Amazon Relational Database Service
User Guide (API Version 2014-10-31)

Known Issues and Limitations for MySQL on Amazon RDS

Known issues and limitations for working with MySQL on Amazon RDS are as follows.

Inconsistent InnoDB Buffer Pool Size

For MySQL 5.7, there is currently a bug in the way that the InnoDB buffer pool size is managed. MySQL 5.7 might adjust the value of the innodb_buffer_pool_size parameter to a large value that can result in the InnoDB buffer pool growing too large and using up too much memory. This effect can cause the MySQL database engine to stop running or can prevent the MySQL database engine from starting. This issue is more common for DB instance classes that have less memory available.

To resolve this issue, set the value of the innodb_buffer_pool_size parameter to a multiple of the product of the innodb_buffer_pool_instances parameter value and the innodb_buffer_pool_chunk_size parameter value. For example, you might set the innodb_buffer_pool_size parameter value to a multiple of eight times the product of the innodb_buffer_pool_instances and innodb_buffer_pool_chunk_size parameter values, as shown in the following example.

innodb_buffer_pool_chunk_size = 536870912 innodb_buffer_pool_instances = 4 innodb_buffer_pool_size = (536870912 * 4) * 8 = 17179869184

For details on this MySQL 5.7 bug, go to in the MySQL documentation.

Memcached Recommended MySQL Version

We recommend that you only use the memcached interface with MySQL version 5.6.21b or later. We do so because there are a number of bug fixes related to the memcached interface that are included in the MySQL engine starting with version 5.6.21b. For more information, go to Changes in MySQL 5.6.20 (2014-07-31) and Changes in MySQL 5.6.21 (2014-09-23) in the MySQL documentation.

For more information on using memcached with MySQL on Amazon RDS, see MySQL MEMCACHED Support.

MySQL Version 5.5.40 Asynchronous I/O Is Disabled

You might observe reduced I/O performance if you have a MySQL DB instance that was created before April 23, 2014, and then upgraded to MySQL version 5.5.40 after October 17, 2014. This reduced performance can be caused by an error that disables the innodb_use_native_aio parameter even if the corresponding DB parameter group enables the innodb_use_native_aio parameter.

To resolve this error, we recommend that you upgrade your MySQL DB instance running version 5.5.40 to version 5.5.40a, which corrects this behavior. For information on minor version upgrades, see Upgrading the MySQL DB Engine.

For more information on MySQL asynchronous I/O, go to Asynchronous I/O on Linux in the MySQL documentation.

Index Merge Optimization Returns Wrong Results

Queries that use index merge optimization might return wrong results due to a bug in the MySQL query optimizer that was introduced in MySQL 5.5.37. When you issue a query against a table with multiple indexes the optimizer scans ranges of rows based on the multiple indexes, but does not merge the results together correctly. For more information on the query optimizer bug, go to and in the MySQL bug database.

For example, consider a query on a table with two indexes where the search arguments reference the indexed columns.

SELECT * FROM table1 WHERE indexed_col1 = 'value1' AND indexed_col2 = 'value2';

In this case, the search engine will search both indexes. However, due to the bug, the merged results will be incorrect.

To resolve this issue, you can do one of the following:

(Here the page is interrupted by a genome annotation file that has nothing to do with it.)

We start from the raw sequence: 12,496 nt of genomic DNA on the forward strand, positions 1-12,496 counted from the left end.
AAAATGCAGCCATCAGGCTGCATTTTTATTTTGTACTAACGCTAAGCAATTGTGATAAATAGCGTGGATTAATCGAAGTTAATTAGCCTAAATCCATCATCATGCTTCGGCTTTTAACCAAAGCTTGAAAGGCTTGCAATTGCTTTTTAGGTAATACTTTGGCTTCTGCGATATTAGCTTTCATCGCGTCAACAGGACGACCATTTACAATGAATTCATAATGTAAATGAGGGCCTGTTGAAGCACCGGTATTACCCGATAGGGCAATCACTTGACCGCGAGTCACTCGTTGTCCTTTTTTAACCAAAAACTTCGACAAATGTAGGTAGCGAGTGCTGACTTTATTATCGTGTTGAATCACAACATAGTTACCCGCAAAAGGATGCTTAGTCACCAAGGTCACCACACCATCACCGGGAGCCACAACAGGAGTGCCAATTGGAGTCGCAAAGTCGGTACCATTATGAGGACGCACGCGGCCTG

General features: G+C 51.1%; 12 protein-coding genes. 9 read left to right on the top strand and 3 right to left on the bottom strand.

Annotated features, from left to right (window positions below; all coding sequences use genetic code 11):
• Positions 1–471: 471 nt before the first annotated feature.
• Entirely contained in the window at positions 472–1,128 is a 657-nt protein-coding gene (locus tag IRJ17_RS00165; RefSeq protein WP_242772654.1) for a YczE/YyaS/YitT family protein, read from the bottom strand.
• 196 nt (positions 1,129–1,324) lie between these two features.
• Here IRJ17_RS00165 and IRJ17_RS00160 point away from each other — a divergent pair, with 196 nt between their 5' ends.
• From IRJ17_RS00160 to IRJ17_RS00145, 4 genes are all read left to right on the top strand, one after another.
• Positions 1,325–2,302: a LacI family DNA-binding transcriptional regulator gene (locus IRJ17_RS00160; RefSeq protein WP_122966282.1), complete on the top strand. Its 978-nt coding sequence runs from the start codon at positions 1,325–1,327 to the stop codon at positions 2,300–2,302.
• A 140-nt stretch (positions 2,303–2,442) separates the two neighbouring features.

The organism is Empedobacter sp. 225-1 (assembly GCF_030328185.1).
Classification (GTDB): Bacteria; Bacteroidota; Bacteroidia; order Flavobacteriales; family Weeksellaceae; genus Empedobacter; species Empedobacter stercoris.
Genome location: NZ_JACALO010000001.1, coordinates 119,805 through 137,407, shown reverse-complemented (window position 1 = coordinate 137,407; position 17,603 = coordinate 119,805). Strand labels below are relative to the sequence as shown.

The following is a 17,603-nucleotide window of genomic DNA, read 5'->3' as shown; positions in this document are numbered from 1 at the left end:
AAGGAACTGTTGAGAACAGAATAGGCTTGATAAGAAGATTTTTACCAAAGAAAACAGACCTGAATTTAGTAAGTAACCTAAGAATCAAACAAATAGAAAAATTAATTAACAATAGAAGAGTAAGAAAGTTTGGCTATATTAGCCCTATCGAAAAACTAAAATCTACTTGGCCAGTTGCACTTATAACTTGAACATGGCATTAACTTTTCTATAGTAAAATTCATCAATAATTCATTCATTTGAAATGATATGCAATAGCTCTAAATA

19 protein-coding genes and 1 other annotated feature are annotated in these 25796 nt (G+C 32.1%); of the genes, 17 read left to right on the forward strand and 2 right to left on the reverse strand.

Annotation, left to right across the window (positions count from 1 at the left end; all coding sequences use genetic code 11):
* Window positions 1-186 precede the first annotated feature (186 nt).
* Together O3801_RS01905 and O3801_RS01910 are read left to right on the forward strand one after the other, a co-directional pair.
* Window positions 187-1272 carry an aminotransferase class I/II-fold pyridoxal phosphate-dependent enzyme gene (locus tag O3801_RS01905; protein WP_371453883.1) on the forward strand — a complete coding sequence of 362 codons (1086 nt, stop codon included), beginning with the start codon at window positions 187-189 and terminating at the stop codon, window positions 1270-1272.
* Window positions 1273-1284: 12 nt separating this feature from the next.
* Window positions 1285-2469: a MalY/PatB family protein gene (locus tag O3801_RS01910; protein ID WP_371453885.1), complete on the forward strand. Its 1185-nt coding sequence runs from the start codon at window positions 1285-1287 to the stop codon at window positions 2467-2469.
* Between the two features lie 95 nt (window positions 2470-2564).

• Set the optimizer_switch parameter to index_merge=off in the DB parameter group for your MySQL DB instance. For information on setting DB parameter group parameters, see Working with DB Parameter Groups.

  • Upgrade your MySQL DB instance to MySQL version 5.6.19a. For information on major version upgrades, see DB Instance and DB Cluster Maintenance and Upgrades.

  • If you cannot upgrade your instance or change the optimizer_switch parameter, you can work around the bug by explicitly identifying an index for the query, for example:

    SELECT * FROM table1 USE INDEX covering_index WHERE indexed_col1 = 'value1' AND indexed_col2 = 'value2';

For more information, go to Index Merge Optimization.

Replication Fails After Upgrading to MySQL Version 5.6.21

If you have a DB instance that runs a version prior to version 5.6.4, or if the DB instance was upgraded from a version prior to version 5.6.4, you can receive the following error if you have a Read Replica that runs MySQL version 5.6.21.

mysqld got signal 11 ;
This could be because you hit a bug. It is also possible that this binary
or one of the libraries it was linked against is corrupt, improperly built,
or misconfigured. This error can also be caused by malfunctioning hardware.
We will try our best to scrape up some info that will hopefully help
diagnose the problem, but since we have already crashed,
something is definitely wrong and this may fail.

MySQL version 5.6.4 introduced a new date and time format for datetime, time, and timestamp columns that allows fractional components in date and time values. The error is caused by a mismatch in date and time formats between the master and the replica, and results in a failure when row-based logging attempts to replay an operation from the master DB instance to the replica DB instance. You might also see a number of related row-based logging messages in your MySQL error log, for example: Relay_log_info, Rows_log_event, and so on. For information on the new date and time format for MySQL, go to Upgrading from MySQL 5.5 to 5.6 in the MySQL documentation.

To resolve the error, you can do either of the following:

  • Upgrade your Read Replica to MySQL version 5.6.23 or later. For information on upgrading a MySQL DB instance on Amazon RDS to version 5.6, see Upgrading Database Engine Versions.

  • Upgrade your master DB instance to MySQL version 5.6.12 or later and update the format of the affected date and time columns. For information on upgrading a MySQL DB instance on Amazon RDS to version 5.6, see Upgrading Database Engine Versions.